NBA Win Total Odds & Pick: Are the Washington Wizards Stuck in Purgatory?

NBA Win Total Odds & Pick: Are the Washington Wizards Stuck in Purgatory? article feature image

Stephen Gosling/NBAE via Getty Images. Pictured: Bradley Beal #3 of the Washington Wizards.

Check out this post for updated season win total odds for all 30 NBA teams.

Washington Wizards Win Total Odds

2023-23 Win Total
Previous Season's Wins

The Case for the Over

  • Veteran Floor
  • 3-point Regression
  • Bradley Beal + Kristaps Porzingis

This is not a young, up-and-coming team. They have nine players with at least four years of NBA experience. Most, if not all, are in the top-10 of the rotation. The roster also makes sense.

Monte Morris joins the Wizards as a low-turnover, high-efficiency starting guard. Morris won’t put in 30-point games, but he’ll have more good nights than bad and is ready to contribute as needed. If he needs to set the offense and then spot-up for spacing, he can. If he needs to run pick-and-roll, he can. Morris is the very definition of a high-floor player.

Kyle Kuzma, Will Barton, Delon Wright, and Kristaps Porzingis have experience and ability. Outside of Kuzma, they’re not players you feel great about trusting for big things, but Barton was part of a very good Denver Nuggets team the last four seasons as a starter, and Porzingis continues to be tantalizing for his combination of skill and height.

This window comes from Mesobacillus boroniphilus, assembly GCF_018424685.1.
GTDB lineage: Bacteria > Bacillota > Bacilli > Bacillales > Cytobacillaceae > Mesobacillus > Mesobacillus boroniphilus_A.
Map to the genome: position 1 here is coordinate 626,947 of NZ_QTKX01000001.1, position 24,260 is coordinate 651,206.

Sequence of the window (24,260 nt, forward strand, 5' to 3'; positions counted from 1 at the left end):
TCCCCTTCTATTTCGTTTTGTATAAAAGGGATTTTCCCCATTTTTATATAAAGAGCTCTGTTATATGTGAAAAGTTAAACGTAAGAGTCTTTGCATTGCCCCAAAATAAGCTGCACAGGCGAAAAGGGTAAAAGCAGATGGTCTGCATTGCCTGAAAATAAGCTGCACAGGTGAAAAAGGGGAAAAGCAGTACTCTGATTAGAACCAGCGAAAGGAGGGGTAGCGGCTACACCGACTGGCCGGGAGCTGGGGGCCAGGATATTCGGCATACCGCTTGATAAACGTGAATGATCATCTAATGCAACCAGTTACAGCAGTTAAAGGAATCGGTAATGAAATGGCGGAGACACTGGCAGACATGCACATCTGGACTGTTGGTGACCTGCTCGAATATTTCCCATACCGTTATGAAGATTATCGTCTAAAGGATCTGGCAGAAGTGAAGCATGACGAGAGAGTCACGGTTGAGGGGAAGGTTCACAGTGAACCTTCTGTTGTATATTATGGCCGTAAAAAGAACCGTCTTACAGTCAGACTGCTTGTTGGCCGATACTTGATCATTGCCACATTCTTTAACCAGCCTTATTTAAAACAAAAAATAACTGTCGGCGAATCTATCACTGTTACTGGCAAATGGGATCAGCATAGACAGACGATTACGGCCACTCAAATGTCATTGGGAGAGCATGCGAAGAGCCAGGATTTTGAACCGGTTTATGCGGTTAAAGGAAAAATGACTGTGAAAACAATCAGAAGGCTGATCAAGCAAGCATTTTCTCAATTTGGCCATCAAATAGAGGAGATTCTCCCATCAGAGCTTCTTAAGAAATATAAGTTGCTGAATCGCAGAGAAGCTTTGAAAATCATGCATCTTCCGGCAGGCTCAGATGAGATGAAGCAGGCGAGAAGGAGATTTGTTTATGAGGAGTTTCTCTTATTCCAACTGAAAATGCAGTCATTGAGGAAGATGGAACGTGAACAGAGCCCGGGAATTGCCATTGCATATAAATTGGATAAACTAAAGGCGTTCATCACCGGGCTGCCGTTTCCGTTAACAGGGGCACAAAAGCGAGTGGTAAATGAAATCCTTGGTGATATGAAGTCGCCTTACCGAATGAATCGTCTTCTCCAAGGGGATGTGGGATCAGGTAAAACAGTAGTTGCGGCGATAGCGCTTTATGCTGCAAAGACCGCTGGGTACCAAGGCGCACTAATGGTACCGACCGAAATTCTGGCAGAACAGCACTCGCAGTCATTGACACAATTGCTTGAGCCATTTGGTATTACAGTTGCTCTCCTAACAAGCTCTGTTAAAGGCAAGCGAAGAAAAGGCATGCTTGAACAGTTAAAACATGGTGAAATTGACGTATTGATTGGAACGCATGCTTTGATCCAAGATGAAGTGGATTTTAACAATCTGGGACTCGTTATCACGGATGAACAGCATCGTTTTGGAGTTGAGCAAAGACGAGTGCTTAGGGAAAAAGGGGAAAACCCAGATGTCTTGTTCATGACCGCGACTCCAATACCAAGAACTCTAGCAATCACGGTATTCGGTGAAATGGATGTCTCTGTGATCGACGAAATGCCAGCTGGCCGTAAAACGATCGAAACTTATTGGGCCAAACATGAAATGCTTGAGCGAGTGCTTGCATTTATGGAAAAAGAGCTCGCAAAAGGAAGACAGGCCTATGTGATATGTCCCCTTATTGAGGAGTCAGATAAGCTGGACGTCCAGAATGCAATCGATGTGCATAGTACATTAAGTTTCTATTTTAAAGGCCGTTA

Corey Kispert and Rui Hachimura both have good upside as scorers; Hachimura held a 68% eFG on catch-and-shoot opportunities last season, averaging nearly 45% on 3-pointers overall.

Speaking of 3-point shooting, it was a weird season for the Wizards last year as several players had outlier seasons. Bradley Beal, a career 37% 3-point shooter, shot just 30% before shutting his season down to ensure his super-max. Kyle Kuzma was at just 34%, and Davis Bertans, a pure shooter, was less than 32% before he was dealt to Dallas.

The Wizards had the eighth-worst differential between expected eFG% and actually based on shooter, contest level, and location per Second Spectrum. Barton and Morris should improve that, as well as Beal returning in presumably healthy shape.

Noah Graham/NBAE via Getty Images. Pictured: Kristaps Porzingis of the Washington Wizards.

Beal and Porzingis played no games together last season, and the pairing holds a lot of promise. Beal is overpaid at this point relative to his league standing in star power, but he’s still the guy who came up just a handful of points short of the scoring title two seasons ago, and a dynamic playmaker with the ball in his hands.

Pairing him with Porzingis who can play five out and stretch the floor should yield some good results for however long Porzingis is healthy outside of his usual more-than-half-season absences to injury.

The Wizards were 10-10 before March 1 last year when Beal didn’t play and 17-23 in games where Beal played. It’s concerning that the Wizards were better without Beal than with him before they tanked late in the season, but when you consider that the Wizards started the season 13-8 before the COVID craziness of December set in, there’s cause for optimism.

The Wizards had the second-most games missed due to injury last season. In an outlier season for player absences, the Wizards were the outlier even under those conditions.

Teams that missed the playoffs with a Pythagorean expected win differential of 3.5 or more are 7-2 to the over in the last 10 years. To put that in layman’s terms, the books’ win totals are lined a lot more with their expected wins from the previous season based on point differential than how many they actually won.